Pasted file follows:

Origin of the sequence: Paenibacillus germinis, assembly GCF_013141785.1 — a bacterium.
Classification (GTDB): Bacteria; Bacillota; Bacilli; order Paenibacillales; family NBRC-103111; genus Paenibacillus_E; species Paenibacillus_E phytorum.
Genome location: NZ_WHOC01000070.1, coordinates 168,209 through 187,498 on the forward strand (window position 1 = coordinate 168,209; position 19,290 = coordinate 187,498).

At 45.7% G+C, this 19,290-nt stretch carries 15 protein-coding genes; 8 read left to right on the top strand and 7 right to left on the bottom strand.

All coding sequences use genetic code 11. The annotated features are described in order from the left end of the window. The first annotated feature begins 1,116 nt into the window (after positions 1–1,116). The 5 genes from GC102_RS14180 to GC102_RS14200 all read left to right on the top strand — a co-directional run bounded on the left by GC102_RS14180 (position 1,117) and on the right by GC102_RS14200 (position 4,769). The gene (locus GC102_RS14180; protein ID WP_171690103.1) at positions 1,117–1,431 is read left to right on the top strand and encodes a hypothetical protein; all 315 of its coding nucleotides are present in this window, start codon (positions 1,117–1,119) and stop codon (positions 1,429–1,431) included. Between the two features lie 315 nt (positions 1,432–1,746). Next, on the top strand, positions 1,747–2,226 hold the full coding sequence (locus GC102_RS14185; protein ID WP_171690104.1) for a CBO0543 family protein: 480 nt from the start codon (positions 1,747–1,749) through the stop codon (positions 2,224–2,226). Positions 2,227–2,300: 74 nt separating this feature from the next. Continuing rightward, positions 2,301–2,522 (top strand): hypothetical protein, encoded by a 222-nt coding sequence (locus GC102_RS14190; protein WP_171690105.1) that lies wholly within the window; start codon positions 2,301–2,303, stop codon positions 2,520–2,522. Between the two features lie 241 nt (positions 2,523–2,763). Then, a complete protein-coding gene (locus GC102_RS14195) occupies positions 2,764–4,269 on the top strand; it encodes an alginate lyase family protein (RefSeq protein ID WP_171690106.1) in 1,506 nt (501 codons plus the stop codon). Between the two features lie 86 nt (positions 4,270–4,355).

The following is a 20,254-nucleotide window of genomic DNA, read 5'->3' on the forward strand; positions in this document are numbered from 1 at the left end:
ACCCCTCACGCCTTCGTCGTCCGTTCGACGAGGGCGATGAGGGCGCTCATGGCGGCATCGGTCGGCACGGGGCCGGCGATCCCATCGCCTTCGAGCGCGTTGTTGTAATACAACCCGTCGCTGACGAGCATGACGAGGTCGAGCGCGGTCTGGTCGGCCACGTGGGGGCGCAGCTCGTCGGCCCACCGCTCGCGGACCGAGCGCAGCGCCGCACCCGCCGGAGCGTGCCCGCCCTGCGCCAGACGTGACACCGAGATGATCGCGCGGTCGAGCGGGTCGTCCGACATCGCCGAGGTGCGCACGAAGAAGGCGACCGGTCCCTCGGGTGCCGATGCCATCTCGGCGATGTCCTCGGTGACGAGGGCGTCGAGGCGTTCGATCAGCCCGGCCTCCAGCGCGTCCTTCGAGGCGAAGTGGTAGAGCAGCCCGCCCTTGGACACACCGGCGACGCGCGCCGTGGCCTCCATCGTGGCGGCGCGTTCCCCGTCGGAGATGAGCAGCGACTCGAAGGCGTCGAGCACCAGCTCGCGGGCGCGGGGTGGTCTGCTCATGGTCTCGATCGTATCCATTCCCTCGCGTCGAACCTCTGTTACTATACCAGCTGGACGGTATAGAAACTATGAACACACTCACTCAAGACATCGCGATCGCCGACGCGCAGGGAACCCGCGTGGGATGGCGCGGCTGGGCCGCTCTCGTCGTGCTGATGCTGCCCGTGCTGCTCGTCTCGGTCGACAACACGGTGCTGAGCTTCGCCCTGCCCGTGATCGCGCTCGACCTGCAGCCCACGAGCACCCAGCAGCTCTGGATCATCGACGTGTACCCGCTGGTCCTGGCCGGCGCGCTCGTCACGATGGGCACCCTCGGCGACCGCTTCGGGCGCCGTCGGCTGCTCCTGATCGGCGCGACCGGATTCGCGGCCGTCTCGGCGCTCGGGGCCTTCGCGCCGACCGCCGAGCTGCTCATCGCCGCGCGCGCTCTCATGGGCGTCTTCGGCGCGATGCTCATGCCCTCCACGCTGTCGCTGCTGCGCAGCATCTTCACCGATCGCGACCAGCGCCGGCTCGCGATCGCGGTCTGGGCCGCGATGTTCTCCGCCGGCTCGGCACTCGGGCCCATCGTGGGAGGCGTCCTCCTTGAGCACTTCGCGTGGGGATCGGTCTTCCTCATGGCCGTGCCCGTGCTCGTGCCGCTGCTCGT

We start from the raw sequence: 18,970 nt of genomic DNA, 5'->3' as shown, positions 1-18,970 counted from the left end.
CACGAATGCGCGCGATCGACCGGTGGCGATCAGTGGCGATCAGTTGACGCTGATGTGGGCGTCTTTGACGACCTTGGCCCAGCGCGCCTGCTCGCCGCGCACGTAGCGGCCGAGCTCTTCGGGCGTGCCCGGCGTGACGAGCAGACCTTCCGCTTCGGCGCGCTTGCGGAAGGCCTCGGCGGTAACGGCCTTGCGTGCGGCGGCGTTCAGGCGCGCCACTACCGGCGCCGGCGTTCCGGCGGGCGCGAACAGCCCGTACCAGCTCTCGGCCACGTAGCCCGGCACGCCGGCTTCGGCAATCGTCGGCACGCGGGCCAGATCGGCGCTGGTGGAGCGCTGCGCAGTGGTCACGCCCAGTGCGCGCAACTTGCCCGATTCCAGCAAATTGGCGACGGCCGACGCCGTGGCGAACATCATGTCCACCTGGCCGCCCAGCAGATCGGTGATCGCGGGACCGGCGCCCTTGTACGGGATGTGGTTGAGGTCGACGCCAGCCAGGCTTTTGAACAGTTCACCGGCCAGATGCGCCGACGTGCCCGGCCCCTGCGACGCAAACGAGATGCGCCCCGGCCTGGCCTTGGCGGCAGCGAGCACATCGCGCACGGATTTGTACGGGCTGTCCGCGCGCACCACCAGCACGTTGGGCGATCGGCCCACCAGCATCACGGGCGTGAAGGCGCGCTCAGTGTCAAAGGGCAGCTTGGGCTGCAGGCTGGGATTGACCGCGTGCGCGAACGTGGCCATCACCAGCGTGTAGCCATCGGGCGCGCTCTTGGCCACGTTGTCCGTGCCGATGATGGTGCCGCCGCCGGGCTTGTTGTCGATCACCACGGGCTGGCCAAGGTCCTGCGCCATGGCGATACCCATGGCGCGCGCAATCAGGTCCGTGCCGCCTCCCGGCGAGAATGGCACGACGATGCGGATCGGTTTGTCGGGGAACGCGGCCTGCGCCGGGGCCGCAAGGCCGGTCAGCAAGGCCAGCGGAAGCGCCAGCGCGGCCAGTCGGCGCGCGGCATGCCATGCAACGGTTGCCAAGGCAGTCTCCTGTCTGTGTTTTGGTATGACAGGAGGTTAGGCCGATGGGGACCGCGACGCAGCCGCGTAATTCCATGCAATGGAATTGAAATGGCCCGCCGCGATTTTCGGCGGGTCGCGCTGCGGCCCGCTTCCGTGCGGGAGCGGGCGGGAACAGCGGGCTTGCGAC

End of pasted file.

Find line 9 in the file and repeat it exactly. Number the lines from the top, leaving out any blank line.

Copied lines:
CACGAATGCGCGCGATCGACCGGTGGCGATCAGTGGCGATCAGTTGACGCTGATGTGGGCGTCTTTGACGACCTTGGCCCAGCGCGCCTGCTCGCCGCGCACGTAGCGGCCGAGCTCTTCGGGCGTGCCCGGCGTGACGAGCAGACCTTCCGCTTCGGCGCGCTTGCGGAAGGCCTCGGCGGTAACGGCCTTGCGTGCGGCGGCGTTCAGGCGCGCCACTACCGGCGCCGGCGTTCCGGCGGGCGCGAACAGCCCGTACCAGCTCTCGGCCACGTAGCCCGGCACGCCGGCTTCGGCAATCGTCGGCACGCGGGCCAGATCGGCGCTGGTGGAGCGCTGCGCAGTGGTCACGCCCAGTGCGCGCAACTTGCCCGATTCCAGCAAATTGGCGACGGCCGACGCCGTGGCGAACATCATGTCCACCTGGCCGCCCAGCAGATCGGTGATCGCGGGACCGGCGCCCTTGTACGGGATGTGGTTGAGGTCGACGCCAGCCAGGCTTTTGAACAGTTCACCGGCCAGATGCGCCGACGTGCCCGGCCCCTGCGACGCAAACGAGATGCGCCCCGGCCTGGCCTTGGCGGCAGCGAGCACATCGCGCACGGATTTGTACGGGCTGTCCGCGCGCACCACCAGCACGTTGGGCGATCGGCCCACCAGCATCACGGGCGTGAAGGCGCGCTCAGTGTCAAAGGGCAGCTTGGGCTGCAGGCTGGGATTGACCGCGTGCGCGAACGTGGCCATCACCAGCGTGTAGCCATCGGGCGCGCTCTTGGCCACGTTGTCCGTGCCGATGATGGTGCCGCCGCCGGGCTTGTTGTCGATCACCACGGGCTGGCCAAGGTCCTGCGCCATGGCGATACCCATGGCGCGCGCAATCAGGTCCGTGCCGCCTCCCGGCGAGAATGGCACGACGATGCGGATCGGTTTGTCGGGGAACGCGGCCTGCGCCGGGGCCGCAAGGCCGGTCAGCAAGGCCAGCGGAAGCGCCAGCGCGGCCAGTCGGCGCGCGGCATGCCATGCAACGGTTGCCAAGGCAGTCTCCTGTCTGTGTTTTGGTATGACAGGAGGTTAGGCCGATGGGGACCGCGACGCAGCCGCGTAATTCCATGCAATGGAATTGAAATGGCCCGCCGCGATTTTCGGCGGGTCGCGCTGCGGCCCGCTTCCGTGCGGGAGCGGGCGGGAACAGCGGGCTTGCGAC